Public purse 'may struggle' to fund care needs
The rising number of older citizens with social care needs, combined with increased demand for health care in general, could lead to a funding gap even if public spending increases in line with national income between 2015 and 2022, according to research published by the Nuffield Trust.
In light of the report into health and social care funding, the Association of Directors of Adult Social Services (ADASS) president Sarah Pickup has warned about the discrepancies which exist between the Dilnot proposals and the need to sustainably fund adult social care, and the financial pressures facing the NHS.
She said that the study raises "some stark questions and choices about the funding of different services and options for the NHS of the future".
According to Ms Pickup, questions should now be answered concerning the actual role of the NHS, along with how the health service should be funded in future years.
Among the issues considered in the Nuffield Trust-funded report are whether certain NHS services should continue to be made freely available to the public.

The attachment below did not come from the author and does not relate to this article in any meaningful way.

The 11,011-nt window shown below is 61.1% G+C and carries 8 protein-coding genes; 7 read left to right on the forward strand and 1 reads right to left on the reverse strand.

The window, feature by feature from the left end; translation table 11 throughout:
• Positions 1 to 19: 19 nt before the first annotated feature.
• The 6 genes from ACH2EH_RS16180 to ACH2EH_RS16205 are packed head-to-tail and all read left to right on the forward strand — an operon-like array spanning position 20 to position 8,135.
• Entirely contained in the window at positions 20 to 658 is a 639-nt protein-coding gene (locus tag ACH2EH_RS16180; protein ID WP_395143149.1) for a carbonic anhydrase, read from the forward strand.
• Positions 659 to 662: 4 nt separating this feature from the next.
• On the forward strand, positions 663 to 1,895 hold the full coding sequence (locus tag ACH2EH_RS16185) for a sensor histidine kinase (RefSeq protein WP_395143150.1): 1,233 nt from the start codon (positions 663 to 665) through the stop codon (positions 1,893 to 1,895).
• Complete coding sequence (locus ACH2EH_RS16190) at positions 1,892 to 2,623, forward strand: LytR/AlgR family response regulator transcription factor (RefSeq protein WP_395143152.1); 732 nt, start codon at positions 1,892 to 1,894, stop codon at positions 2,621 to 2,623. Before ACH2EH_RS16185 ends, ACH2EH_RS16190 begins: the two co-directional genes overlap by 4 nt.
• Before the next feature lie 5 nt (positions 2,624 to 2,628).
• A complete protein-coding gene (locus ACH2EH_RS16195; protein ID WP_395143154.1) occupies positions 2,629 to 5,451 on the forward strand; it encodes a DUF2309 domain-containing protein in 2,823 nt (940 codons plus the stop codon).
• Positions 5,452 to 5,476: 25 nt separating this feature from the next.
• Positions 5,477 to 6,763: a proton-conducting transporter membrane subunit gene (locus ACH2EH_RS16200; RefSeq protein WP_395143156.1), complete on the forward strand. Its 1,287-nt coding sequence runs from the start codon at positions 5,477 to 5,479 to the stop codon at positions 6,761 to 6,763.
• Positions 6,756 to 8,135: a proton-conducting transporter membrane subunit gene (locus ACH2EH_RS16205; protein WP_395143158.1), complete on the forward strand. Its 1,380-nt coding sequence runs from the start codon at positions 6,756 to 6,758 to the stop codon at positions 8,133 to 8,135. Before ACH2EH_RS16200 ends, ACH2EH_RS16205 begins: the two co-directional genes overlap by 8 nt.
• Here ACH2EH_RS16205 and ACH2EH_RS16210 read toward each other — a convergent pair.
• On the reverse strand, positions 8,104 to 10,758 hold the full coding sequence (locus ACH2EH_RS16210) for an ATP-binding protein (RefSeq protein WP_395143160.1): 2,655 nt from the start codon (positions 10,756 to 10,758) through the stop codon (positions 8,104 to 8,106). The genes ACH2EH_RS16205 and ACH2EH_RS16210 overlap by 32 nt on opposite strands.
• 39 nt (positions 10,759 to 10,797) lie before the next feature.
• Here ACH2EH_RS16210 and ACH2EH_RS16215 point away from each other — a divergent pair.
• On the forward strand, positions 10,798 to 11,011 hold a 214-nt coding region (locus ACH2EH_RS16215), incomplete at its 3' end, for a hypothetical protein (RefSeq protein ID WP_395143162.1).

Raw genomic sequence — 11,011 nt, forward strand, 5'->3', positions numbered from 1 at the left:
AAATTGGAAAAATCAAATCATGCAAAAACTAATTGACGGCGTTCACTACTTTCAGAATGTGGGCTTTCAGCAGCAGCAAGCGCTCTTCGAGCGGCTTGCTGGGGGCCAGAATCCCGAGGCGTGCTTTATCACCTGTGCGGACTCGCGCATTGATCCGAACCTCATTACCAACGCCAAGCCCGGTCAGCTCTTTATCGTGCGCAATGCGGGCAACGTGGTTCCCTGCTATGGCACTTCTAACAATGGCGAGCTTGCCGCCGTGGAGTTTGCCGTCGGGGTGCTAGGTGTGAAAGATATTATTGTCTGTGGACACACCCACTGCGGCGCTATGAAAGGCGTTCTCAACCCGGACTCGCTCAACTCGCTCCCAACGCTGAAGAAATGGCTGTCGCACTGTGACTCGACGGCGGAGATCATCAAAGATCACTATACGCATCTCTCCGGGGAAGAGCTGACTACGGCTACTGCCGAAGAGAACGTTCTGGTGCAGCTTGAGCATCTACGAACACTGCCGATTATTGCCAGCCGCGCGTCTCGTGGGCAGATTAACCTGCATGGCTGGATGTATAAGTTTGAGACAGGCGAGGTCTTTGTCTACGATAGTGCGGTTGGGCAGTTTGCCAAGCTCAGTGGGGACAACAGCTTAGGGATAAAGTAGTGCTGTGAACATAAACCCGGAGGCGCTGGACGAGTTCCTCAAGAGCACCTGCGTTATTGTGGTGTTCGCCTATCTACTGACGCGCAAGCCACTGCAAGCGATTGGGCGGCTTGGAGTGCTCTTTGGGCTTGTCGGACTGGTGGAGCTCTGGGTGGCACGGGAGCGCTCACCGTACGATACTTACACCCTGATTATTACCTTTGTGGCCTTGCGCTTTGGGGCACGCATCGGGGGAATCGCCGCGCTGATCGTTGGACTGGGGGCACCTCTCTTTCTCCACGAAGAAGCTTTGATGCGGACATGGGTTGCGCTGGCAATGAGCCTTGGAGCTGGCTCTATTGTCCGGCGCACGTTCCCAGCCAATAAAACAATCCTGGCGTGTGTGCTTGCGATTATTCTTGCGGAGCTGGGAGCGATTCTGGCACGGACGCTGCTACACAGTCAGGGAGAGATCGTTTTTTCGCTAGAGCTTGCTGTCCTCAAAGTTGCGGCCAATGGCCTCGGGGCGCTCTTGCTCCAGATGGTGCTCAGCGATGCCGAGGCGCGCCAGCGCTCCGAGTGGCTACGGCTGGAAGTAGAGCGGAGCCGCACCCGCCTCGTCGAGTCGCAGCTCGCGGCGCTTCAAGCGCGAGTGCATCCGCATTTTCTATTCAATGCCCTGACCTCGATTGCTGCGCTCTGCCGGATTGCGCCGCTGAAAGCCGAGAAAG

Because of cost pressures on the NHS, which the IFS says is set to endure its tightest budgets for 50 years in the four-year period leading up to 2015, the report's authors indicate that levels of taxation might also need to reassessed so that the organisation can continue to offer certain services.
Commenting on the report, Nuffield Trust chief economist Anita Charlesworth said: "Asking the NHS to take a more equal share of the pain across the public services amounts to an unprecedented productivity challenge.
"If the Government can increase taxation or borrowing, cut the welfare bill further or generate greater efficiencies in other parts of the public sector then the NHS might be in line for a real-terms increase, albeit at a rate that does not keep pace with demographic pressures.
"However, if any of those options are judged to be too difficult politically or too damaging to vulnerable groups and other key public services, health spending will have to fall in real terms."